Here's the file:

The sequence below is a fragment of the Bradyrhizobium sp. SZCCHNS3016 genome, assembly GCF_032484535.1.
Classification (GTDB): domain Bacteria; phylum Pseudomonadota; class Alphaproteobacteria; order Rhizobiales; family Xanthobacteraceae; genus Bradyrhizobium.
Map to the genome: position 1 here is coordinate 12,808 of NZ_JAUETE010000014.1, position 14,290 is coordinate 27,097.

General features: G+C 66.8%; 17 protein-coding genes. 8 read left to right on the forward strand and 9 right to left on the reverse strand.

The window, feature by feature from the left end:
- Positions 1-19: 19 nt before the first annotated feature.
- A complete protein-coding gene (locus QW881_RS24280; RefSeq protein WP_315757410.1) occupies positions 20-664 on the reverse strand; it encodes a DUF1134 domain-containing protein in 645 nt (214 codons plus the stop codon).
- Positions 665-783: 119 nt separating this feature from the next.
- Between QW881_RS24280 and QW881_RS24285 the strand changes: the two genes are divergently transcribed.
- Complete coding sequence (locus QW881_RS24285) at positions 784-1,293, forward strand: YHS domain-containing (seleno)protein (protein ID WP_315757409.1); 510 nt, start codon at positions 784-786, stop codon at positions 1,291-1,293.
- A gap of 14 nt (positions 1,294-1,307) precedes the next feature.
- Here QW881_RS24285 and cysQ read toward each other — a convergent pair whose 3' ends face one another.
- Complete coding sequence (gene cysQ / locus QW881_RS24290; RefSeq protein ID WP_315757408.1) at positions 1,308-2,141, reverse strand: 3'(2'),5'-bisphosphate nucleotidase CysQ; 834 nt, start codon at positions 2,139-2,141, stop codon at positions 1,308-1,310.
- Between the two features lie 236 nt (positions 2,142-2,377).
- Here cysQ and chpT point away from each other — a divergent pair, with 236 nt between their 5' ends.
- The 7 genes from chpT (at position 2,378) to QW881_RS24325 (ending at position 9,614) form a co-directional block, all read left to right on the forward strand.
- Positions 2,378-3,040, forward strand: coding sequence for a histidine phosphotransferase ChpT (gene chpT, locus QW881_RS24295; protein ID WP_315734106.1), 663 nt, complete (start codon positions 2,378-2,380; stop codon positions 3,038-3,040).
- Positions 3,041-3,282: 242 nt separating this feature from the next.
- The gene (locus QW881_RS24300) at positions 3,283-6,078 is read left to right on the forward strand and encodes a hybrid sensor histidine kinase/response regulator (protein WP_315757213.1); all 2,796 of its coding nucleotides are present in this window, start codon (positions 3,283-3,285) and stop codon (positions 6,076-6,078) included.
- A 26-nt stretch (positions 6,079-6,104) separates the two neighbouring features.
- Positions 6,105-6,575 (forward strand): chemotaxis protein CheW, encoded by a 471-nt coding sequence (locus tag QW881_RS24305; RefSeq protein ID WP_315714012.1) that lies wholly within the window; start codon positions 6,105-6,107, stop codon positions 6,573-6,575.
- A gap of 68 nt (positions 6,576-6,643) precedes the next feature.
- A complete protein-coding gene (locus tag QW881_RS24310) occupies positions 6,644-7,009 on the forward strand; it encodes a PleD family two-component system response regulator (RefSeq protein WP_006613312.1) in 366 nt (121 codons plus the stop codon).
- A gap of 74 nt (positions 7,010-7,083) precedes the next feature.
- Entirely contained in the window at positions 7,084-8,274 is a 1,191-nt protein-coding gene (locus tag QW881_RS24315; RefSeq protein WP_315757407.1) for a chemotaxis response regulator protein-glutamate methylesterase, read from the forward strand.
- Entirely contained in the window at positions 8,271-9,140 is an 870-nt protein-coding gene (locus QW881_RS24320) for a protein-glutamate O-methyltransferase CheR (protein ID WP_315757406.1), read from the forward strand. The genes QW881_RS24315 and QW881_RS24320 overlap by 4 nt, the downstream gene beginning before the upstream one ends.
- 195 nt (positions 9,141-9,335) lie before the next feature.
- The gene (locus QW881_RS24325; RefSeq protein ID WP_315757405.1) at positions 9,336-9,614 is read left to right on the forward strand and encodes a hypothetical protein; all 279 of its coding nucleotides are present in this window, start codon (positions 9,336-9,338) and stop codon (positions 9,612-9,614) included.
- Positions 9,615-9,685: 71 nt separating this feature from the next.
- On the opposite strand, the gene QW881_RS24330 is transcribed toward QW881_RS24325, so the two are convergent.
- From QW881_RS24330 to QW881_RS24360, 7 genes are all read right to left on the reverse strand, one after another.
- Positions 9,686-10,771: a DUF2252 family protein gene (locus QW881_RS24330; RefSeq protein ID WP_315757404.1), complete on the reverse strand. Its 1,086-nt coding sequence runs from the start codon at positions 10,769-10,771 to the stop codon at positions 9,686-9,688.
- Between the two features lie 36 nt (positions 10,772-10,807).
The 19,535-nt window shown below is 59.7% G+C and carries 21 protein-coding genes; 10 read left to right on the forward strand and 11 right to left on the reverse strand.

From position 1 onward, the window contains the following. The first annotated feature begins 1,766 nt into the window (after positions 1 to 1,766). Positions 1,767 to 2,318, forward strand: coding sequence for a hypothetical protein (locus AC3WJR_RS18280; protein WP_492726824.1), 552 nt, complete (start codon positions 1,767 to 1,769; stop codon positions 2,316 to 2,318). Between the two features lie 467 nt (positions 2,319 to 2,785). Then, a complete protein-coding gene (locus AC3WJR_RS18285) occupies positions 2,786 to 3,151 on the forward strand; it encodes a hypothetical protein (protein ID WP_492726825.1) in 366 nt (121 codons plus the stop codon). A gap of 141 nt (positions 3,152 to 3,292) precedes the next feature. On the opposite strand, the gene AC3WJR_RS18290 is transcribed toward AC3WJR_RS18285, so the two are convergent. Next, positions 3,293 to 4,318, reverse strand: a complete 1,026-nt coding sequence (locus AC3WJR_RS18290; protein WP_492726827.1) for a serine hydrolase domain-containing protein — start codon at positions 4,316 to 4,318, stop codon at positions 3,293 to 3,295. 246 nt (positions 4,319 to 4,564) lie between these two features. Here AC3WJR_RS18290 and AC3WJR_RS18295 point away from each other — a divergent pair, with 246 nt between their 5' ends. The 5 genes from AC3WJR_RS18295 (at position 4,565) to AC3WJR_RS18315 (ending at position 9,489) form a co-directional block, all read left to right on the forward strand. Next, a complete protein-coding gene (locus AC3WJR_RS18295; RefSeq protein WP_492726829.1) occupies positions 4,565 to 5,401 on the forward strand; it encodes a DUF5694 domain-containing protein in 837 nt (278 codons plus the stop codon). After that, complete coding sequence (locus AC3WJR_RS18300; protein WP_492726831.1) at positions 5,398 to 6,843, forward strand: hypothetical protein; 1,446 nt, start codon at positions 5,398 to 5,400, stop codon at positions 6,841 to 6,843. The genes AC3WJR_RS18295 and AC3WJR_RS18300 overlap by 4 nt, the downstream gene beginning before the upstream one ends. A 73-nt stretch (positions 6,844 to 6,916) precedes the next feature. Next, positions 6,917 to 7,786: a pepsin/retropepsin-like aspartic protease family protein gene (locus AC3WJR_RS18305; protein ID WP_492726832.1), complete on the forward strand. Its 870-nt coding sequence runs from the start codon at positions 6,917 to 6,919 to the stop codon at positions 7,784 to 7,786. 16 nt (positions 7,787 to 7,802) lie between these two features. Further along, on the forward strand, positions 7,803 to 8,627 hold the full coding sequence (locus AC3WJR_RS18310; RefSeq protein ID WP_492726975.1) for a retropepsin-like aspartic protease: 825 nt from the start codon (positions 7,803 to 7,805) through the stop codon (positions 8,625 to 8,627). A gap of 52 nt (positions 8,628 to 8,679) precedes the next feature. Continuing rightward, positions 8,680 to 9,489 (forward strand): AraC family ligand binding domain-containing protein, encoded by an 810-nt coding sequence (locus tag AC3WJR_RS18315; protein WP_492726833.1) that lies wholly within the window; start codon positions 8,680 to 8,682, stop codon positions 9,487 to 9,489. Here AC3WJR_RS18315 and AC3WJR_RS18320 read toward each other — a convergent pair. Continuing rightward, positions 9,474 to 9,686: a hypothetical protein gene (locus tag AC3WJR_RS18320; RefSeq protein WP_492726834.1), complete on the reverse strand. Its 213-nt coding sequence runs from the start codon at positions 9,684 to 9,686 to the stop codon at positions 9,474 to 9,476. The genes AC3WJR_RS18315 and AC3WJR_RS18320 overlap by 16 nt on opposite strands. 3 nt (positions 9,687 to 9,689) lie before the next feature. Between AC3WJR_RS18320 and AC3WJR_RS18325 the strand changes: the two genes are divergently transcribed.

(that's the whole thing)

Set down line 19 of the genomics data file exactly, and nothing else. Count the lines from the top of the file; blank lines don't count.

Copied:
- The gene (locus QW881_RS24300) at positions 3,283-6,078 is read left to right on the forward strand and encodes a hybrid sensor histidine kinase/response regulator (protein WP_315757213.1); all 2,796 of its coding nucleotides are present in this window, start codon (positions 3,283-3,285) and stop codon (positions 6,076-6,078) included.